By Anonymous - 28/12/2012 04:31 - United States
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Why?! Books like that are priceless. Go get them back if you can. :/
40, I'd be quite happy if a guy told me he had Harry Potter books. It wouldn't make him any less of a man in my eyes. I like people who read and I'm usually quite pleased with whatever gets a person reading. If they like Harry Potter, that's even better because I like it too.
#40 Are you stupid or something? Those books are worth money, especially since they're signed. If a girlfriend of mine ever tried to get rid of ANY of my books she'd find herself single instantly. Same goes for any girl who tries to get rid of my star wars collection or lego sets...
WHY do people think it's okay to get rid of things that do not belong to them without the owner's consent?!
#29 - Oh, definitely. If my boyfriend got rid of my books behind my back, I would blow up. Some of them have sentimental value, others are just too good to get rid of, some just look awesome on my bookshelf. And I do have an e-reader, but I only use it because carrying paper books while commuting makes them look all filthy and worn (and they're a lot heavier, too).
This is really one of those stories that leave you speechless... What kind of dumbfuck would go and give away property that isn't their own and whose value they know nothing about? To agree with 29, this is one of the rare cases where I think it's ok to consider a breakup for just one single deed... This is just one incredible lack of respect and also stupid as hell. I wouldn't want to reproduce with someone like this :/ Another thought: If he valued these books so much and had super rare ones like signed HPs I'm surprised his girlfriend didn't know about it, so either 1. they only started dating recently, which would make it even more unbelievable 2. she is dumb as fuck not to know/ask about these things
I love actual books with pages. They look nice and they smell nice. I love the way bookshops smell. Is that weird? I'm sorry. Plus, you can always tell how much someone loves a book by the way it looks. Even if the owner tries their best to keep it as neat as possible, you can always tell which is a well-read book.
Yup, I'm with the other bibliophiles. I imagine Kindles are a godsend if you're travelling (deciding which books to take can be a pain), provided you're staying somewhere that you can charge the thing, and it's probably a good idea for "pulp fiction" that you read once and never again...but they can't hold a kindle - sorry, candle - to a book. Doesn't have the same feel and doesn't have the same sentimental value. Plus, if you went to the trouble of writing a book, wouldn't you want to see your name on the spine of a book rather than on a computer screen? If I really like an author or a series, I want a physical copy of that book, just as the OP clearly did. And things are always more easily altered or censored when they only exist in digital form - book burning is the trademark of a dictatorship, but altering digital copies can be done much more quietly. Maybe I'm just paranoid, but with all the fuss about internet privacy, copyright and censorship recently...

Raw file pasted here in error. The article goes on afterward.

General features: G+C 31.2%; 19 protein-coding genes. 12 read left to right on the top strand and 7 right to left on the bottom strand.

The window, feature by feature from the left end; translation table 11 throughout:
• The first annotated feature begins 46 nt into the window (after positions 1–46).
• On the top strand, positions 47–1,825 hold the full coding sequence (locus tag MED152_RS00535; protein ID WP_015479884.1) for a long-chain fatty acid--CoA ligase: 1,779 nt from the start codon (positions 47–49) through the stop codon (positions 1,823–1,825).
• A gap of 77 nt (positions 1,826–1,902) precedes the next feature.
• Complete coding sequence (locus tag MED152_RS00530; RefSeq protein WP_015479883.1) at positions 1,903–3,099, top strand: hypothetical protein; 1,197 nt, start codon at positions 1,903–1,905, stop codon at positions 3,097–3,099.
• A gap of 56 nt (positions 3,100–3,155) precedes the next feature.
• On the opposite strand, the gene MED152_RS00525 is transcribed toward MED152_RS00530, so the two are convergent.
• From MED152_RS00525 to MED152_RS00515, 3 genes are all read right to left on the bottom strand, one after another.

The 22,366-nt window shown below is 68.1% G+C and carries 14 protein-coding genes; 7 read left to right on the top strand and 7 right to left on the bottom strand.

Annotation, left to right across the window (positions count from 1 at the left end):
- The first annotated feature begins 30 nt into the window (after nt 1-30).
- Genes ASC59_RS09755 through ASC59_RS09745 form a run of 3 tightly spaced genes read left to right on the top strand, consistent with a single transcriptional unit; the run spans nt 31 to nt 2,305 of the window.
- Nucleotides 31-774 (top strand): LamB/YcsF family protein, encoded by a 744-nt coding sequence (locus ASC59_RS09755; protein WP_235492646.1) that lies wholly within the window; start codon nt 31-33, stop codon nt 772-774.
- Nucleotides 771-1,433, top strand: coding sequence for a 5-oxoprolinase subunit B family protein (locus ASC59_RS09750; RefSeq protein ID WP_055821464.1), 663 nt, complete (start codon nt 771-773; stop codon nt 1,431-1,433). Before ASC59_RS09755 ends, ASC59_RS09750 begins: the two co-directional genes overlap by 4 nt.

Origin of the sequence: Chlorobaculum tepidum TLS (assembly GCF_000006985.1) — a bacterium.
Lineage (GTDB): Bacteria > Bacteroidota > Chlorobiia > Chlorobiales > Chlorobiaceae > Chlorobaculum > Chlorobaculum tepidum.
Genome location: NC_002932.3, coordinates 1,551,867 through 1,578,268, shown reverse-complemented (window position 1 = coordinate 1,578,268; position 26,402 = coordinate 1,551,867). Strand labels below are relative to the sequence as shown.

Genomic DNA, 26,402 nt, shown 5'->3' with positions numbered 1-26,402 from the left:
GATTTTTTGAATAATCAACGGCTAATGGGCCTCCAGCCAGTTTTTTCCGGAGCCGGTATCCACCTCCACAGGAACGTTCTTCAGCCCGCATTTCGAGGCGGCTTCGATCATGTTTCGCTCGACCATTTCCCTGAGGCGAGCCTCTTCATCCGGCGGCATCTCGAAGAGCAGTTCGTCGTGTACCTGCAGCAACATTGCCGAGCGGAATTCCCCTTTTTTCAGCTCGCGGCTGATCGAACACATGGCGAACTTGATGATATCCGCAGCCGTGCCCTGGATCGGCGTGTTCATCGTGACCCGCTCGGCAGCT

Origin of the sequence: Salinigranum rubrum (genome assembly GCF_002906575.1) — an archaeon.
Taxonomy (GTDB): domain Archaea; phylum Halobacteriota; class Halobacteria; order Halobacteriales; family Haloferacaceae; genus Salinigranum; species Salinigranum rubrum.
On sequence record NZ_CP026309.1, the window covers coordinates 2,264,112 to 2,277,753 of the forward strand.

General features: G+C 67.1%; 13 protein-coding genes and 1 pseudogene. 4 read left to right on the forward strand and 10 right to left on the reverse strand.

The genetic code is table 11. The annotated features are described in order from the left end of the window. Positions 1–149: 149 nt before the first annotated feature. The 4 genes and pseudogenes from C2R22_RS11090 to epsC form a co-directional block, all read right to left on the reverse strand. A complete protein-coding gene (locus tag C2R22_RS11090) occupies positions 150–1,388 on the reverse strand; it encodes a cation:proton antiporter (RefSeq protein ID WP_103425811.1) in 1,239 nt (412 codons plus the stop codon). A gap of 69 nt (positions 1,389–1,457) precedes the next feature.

I have a Kindle, and I love it, but I am far from having all of my print books bought on it. 53 and 122- right here with you guys, if some touches my books I flip out. If someone donated ( at least if they where sold I would get money) I would definitely be armed and might have a restraining order against them.
I disagree. I absolutely adore books and reading in general, yet I bought a kindle. It means I don't break my back carrying as many books as I need with me. And since the battery lasts an incredibly long time, it doesn't matter that it may need charged. People who get all high and mighty because of book supremacy need to think a bit. After all, surely as long as people are actually reading it's fine?! Isn't that what matters?!
Each to their own. The ebook certainly has its place, but some things do worry me - there are a lot people who honestly can't use a (book-form) index, dictionary or thesaurus, because they're so used to hitting a button and the computer does it for them. I think the other issue is power - the book doesn't threaten the Kindle, but the Kindle appears to be a threat to the book. In my particular area, libraries are getting funny looks from a government keen to make cuts, and Waterstones is the last big book shop left standing...and it's been selling Kindles since November (a lot of the business articles indicate that Amazon browbeat them into stocking them, but I don't know how true that is). And also, as I said, digital media is easy to alter or deny access to, along with the whole furore about what constitutes ownership these days.
This would be the only situation in which it's okay for you to use dark magic
Avada Kedavra suggested etymology: During an audience interview at the Edinburgh Book Festival (15 April 2004) Rowling said: "Does anyone know where avada kedavra came from? It is an ancient spell in Aramaic, and it is the original of abracadabra, which means 'let the thing be destroyed.' Originally, it was used to cure illness and the 'thing' was the illness, but I decided to make it the 'thing' as in the person standing in front of me. I take a lot of liberties with things like that. I twist them round and make them mine." Rowling's use of this name may have been influenced by Latin cadaver = "corpse" -Wikipedia